Wreck of Corbin
The wreck of "Corbin" was declared protected on 5 June 2011 and the protected area of coverage includes area one square kilometer around the wreck.
Hostory of Corbin
The Corbin was a French ship of 400 tons, which set sail from St. Malo with the Croissant on May 18, 1601, in search of trade with the east. Plagued by misfortune and ill discipline, the Corbin was destined for disaster and met its end on Goidhoo, or Horsburgh Atoll, on July 2, 1602. It was carrying a cargo of silver and attempted salvage at the time of loss was unsuccessful because of deep water.
At the start of the journey, a bad omen occurred when the mast broke and the crew threatened to jump ship. Sickness and desertions threatened the expedition before the ship had even begun to cross the Indian Ocean. The stifling heat had destroyed many provisions, the water was putrid, fish and meat had gone bad and were full of big worms, butter had turned to oil, and scurvy was rampant. A short stay of 15 days at Malailli, one of the Comoroes islands, vastly improved the health of the crew before they crossed the Indian Ocean. On July 1, some reefs and islands were sighted which were correctly recognized as the Maldives by the English pilot. The night was supposed to be spent beating about, but the Corbin was virtually left to herself. During the night the captain was ill and in his bunk, the mate and second mate were drunk and the watch was asleep. In the early hours of the morning of July 2, the ship struck the reef.
Of the 40 or so survivors, one band of 12 men stole a boat and made it to India. Only four of the remainder survived the five-year captivity. One of them was Francois Pyrard, who wrote about his adventures when he returned. It wasn't until February 1607, when an expedition from Chittagong invaded the capital, that Pyrard and his three remaining companions were taken to India and eventually returned to France. Ironically, it was the excellent cannon on board the Corbin that the raiding party was after, which eventually freed the captives. The treatment of Pyrard and his companions by the Maldivians was uncharacteristically cruel but their fate was largely determined by their conduct in the days following the wreck of the Corbin. All the silver and the most precious merchandise were stowed at the bottom of the ship which, after running onto the reef was under water and irretrievable. What remained of the silver was hidden in their waistbands.
During their first night on Fulhadhoo, they hid their waistbands for fear they should be searched by the islanders. At length, the sailors obtained little to eat and were dying of hunger, so they unearthed the coins and offered money for food, which they received. In turn, the natives would give nothing except for money and before long the coins started to run out.
Pyrard wrote: Those who had money, and who by this means could obtain food, filled their bellies without discretion; and being in a country where the air is very unhealthy for all strangers, even for those of a similar climate, they fell ill, and died one after another, nay more, in place of receiving aid and consolation from their fellows, those who were without money and in great need came and stripped them, and took their money before they were dead, the healthy who survived fought with one another who should have it, and banded themselves two against two, and finally messmate against messmate, with so little charity, that they would see their comrades and fellow countrymen die before their eyes without giving them any assistance or succour. I have never seen a sight so pitiable and deplorable.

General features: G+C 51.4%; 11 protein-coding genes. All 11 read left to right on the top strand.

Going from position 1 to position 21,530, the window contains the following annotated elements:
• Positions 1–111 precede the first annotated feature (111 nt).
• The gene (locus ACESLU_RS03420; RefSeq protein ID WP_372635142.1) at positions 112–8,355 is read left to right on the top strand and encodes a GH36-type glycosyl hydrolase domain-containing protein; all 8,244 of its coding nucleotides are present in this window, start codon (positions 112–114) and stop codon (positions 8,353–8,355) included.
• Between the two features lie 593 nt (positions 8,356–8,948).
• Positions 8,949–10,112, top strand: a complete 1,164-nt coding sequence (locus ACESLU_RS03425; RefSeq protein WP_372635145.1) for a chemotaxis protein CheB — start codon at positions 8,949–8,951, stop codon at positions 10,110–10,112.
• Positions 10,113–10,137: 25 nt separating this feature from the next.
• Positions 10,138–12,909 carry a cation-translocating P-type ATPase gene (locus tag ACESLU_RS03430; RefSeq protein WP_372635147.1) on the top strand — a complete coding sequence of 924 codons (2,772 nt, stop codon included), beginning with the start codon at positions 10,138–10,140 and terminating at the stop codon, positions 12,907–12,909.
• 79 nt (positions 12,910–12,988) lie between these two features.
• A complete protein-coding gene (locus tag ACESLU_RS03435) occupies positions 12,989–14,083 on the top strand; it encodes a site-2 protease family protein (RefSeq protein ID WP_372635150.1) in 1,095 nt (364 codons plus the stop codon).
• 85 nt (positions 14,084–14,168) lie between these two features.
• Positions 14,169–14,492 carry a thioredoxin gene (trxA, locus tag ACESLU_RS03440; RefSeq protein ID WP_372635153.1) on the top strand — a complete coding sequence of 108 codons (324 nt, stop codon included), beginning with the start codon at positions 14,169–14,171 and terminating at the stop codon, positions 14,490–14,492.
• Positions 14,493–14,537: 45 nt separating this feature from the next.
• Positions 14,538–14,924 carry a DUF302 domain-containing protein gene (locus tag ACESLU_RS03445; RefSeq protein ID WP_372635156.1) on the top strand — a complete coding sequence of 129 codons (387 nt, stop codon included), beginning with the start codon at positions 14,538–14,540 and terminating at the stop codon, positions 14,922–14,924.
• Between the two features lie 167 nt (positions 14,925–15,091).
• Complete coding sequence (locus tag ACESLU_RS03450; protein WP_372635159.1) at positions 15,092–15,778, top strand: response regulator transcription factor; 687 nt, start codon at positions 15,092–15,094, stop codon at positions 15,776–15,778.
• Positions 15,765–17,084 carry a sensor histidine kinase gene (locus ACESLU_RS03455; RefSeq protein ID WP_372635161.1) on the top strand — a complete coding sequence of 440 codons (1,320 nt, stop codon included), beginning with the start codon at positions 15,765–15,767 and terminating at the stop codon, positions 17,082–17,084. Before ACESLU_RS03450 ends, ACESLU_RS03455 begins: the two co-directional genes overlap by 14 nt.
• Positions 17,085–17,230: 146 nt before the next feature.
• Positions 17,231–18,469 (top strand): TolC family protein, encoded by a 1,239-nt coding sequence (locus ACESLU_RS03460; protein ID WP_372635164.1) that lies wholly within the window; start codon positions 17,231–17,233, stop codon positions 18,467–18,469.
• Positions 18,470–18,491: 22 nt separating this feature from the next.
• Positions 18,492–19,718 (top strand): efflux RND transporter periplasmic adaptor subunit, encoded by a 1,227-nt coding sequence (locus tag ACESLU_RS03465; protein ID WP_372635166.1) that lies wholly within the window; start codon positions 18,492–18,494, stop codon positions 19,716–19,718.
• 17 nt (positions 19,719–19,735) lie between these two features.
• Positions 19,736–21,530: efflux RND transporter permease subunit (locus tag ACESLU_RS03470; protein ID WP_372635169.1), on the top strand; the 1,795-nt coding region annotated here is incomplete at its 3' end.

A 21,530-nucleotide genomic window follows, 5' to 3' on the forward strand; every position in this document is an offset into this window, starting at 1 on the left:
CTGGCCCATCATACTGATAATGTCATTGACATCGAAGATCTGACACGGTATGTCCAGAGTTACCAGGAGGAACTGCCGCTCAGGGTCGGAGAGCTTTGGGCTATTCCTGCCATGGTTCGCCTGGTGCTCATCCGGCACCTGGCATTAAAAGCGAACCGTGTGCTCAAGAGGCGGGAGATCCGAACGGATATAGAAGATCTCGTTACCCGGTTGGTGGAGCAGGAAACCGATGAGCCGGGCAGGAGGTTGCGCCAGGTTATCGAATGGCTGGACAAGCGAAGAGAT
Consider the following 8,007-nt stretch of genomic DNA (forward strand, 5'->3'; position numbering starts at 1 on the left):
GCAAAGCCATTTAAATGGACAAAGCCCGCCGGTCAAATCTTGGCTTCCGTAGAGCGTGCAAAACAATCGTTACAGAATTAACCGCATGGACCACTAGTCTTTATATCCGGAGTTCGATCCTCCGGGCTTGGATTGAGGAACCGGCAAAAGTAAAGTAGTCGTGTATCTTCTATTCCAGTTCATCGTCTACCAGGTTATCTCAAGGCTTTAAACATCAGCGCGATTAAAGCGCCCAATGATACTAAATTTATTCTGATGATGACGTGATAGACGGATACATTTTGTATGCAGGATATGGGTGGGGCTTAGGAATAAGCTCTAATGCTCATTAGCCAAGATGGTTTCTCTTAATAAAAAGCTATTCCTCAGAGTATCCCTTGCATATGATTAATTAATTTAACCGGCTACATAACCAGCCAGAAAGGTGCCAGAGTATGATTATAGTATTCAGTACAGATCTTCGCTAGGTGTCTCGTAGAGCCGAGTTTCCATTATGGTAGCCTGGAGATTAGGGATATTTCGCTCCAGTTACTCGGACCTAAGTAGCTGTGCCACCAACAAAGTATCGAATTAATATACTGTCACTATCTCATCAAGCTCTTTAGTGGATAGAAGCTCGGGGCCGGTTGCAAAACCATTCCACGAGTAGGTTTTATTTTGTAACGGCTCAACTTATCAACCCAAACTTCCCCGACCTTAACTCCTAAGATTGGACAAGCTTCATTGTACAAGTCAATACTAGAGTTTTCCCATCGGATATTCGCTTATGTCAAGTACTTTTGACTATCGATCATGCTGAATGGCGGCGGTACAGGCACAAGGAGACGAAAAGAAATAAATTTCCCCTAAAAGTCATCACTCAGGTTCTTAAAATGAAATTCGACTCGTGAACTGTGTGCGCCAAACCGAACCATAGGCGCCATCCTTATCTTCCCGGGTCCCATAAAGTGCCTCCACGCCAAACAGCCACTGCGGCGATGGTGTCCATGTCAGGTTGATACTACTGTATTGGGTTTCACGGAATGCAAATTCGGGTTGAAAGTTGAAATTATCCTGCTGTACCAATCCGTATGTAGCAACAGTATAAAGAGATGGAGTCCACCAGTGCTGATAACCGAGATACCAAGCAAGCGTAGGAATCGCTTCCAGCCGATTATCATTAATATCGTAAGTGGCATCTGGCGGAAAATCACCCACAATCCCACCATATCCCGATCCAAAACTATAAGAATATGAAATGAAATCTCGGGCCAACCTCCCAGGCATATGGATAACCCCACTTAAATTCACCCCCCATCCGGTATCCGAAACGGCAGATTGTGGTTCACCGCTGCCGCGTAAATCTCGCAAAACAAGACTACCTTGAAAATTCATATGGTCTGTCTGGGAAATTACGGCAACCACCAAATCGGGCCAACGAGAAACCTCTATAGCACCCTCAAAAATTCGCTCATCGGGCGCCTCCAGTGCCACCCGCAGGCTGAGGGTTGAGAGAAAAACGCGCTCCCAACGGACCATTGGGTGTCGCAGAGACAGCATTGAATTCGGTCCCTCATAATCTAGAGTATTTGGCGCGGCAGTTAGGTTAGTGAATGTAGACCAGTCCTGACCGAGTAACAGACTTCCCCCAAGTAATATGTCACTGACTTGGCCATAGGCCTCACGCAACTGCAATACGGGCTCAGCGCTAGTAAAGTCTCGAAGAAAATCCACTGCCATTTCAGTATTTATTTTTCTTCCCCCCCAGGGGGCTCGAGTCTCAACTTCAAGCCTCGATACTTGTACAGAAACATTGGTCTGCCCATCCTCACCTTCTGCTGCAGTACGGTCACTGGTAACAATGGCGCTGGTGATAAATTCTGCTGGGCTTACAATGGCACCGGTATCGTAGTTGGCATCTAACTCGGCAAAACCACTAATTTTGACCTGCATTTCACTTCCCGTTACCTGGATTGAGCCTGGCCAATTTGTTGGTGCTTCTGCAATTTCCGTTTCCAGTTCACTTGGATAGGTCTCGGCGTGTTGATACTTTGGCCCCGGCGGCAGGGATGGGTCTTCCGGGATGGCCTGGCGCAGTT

Pyrard was taken with two other crewmembers to another island, Fehendhoo. Unlike the others, they had no belts of money and although this caused some trouble at first, they found they were better off with nothing, as little by little, the natives gave them some food. News of the wreck and the money reached Male and commissioners were sent to Fulhadhoo to secure the wreck on behalf of the sultan. All merchandise and money from shipwrecks automatically became the property of the sultan and Maldivians were prohibited from selling anything to the shipwreck victims. When the commissioner arrived at Fulhadhoo, he demanded to know who had the money from the vessel. To get hold of it, he arrested all the inhabitants, even the women, and had their thumbs put into cleftsticks and squeezed and bound with iron clasps, to see if they would confess. The villagers on the island of Pyrard's captivity were in no trouble when it was proved they had taken nothing, for which they were grateful. Pyrard took great pains to learn their language and by doing so was able to largely determine his own destiny and obtain an insight into Maldivian society never before seen by a westerner, on which he wrote extensively.
Pyrard wrote: I have remarked that nothing served me so much, or so conciliated the goodwill of the people, the lords, and even the king, as to have a knowledge of their language, and that was the reason why I was always preferred to my companions, and more esteemed than they.
The wreck of the Corbin may have passed unnoticed through history were it not for the historical accounts left by Francois Pyrard. His account of the wreck and ensuing captivity makes compelling reading and his description of life in the islands and the customs of the people make his book a valuable source of reference for historians and students of Maldivian history and culture.